QR railroaded into controversial deal
PALASZCZUK Government ministers pushed Queensland Rail to adopt a controversial union pay deal at the height of the notorious "rail fail" despite QR's board warning that it could worsen the crisis, secret government documents reveal.
Correspondence between QR's board and the Government show the extent to which QR was given little choice but to accept the deal after direct pressure from Cabinet Ministers.
The emails were released under the Right to Information Act after a nine-month battle by The Courier-Mail to overturn a decision by the Government to block their release.
They show QR's board expressed strong concerns about the impact of the union pay deal for train drivers months after an in-principle agreement was struck with the Rail Tram & Bus Union.
The board advice was virtually ignored, with then transport minister Stirling Hinchliffe and former treasurer Curtis Pitt telling QR to approve the agreement, which was signed soon after.
The train driver enterprise agreement was pushed through at a time of a critical driver shortage that led to the rail timetable collapse.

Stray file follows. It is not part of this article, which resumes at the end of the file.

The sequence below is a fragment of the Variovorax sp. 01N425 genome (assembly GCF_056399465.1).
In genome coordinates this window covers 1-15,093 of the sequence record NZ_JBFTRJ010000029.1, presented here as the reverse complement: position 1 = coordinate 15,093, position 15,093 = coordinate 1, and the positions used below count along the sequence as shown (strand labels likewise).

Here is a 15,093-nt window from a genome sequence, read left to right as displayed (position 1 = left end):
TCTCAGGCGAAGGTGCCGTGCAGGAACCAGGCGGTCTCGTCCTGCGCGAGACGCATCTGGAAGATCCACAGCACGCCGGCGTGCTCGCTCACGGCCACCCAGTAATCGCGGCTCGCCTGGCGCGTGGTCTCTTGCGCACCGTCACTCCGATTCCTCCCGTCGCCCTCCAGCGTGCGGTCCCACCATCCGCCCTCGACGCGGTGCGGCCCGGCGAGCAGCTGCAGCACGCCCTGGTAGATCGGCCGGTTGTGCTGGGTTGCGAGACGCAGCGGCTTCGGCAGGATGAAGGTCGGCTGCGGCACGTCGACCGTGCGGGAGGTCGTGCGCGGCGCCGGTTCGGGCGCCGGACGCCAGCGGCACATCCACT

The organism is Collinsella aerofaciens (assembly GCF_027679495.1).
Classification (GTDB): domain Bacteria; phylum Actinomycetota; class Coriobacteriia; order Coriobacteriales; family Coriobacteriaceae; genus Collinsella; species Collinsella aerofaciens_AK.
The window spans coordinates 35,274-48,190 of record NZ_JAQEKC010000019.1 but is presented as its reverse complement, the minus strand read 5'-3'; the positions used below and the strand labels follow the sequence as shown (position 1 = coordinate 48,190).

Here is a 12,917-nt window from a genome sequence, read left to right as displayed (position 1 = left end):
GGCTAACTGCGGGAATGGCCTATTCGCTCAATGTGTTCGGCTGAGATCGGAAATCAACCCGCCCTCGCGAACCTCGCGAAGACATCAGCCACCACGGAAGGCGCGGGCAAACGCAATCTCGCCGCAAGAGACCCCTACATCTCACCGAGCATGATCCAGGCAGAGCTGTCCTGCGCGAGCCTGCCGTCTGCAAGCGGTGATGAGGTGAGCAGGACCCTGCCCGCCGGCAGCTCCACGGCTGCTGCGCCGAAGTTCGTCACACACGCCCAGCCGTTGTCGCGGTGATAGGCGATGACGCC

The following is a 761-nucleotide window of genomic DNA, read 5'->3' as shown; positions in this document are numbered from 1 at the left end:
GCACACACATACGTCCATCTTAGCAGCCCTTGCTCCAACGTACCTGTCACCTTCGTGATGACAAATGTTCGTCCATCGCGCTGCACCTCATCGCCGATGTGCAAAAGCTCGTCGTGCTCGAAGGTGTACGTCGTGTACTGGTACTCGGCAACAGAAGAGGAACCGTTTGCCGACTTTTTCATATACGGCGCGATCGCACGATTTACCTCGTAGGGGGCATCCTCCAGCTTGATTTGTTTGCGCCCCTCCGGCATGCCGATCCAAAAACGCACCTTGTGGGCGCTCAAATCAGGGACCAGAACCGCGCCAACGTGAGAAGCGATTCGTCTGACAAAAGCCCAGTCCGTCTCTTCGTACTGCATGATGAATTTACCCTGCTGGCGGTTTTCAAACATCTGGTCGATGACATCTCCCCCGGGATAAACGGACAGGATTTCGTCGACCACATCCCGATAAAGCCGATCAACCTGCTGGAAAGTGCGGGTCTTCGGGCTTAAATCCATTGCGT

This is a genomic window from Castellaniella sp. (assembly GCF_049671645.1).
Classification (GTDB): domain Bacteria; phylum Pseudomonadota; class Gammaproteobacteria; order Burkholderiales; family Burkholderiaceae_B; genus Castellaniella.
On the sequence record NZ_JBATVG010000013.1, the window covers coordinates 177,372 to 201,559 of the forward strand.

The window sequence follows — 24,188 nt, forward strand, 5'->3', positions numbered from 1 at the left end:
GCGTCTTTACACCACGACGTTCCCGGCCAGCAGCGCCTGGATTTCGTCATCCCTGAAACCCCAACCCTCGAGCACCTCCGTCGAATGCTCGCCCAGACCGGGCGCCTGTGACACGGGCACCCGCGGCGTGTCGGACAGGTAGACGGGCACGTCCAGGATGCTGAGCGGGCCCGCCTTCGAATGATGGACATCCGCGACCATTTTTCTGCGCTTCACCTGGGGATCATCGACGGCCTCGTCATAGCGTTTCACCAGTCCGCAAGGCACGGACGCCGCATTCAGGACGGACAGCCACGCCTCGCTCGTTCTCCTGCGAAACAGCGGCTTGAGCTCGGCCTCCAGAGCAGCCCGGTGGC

It came amid the looming threat of a union strike.
Board members had earlier raised concerns about a 12 per cent pay rise for train drivers over four years, with no lift in productivity.
They also feared plans to split the meal break for train drivers into two separate breaks - cutting the time drivers spend behind the controls - given the ongoing train driver shortage.
In a letter to Mr Hinchliffe and Mr Pitt in December 2016, board chairwoman Nicole Hollows warned concerns remained about the deal and how it could worsen the strained rail network.
"The board's inquiries in relation to the proposed enterprise agreement have indicated that the operational, timetabling and financial impacts of the agreement, including the new split meal arrangements, are not adequately understood and have not been subject to robust assessment and analysis," she wrote.
"Full costings of the proposed agreement have not been provided to the board and no external benchmarking has been undertaken in relation to the proposed arrangements."
This confirms the board was cut out of initial negotiations, with a deal struck between the Government's Cabinet Budget Review Committee and QR management.
Ms Hollows said "since being provided with the in-principle agreement ... the board has focused on identifying whether the proposed enterprise agreement appropriately supports the provision of reliable and sustainable train services for Citytrain customers (noting current service instability)."
The Courier-Mail revealed in November Mr Pitt's office pressured Mr Hinchliffe to give in to RTBU demands.
QR had initially attempted to keep the emails secret, but withdrew its objections to their release after new Transport Minister Mark Bailey stepped-in to end criticisms of a Government "cover-up".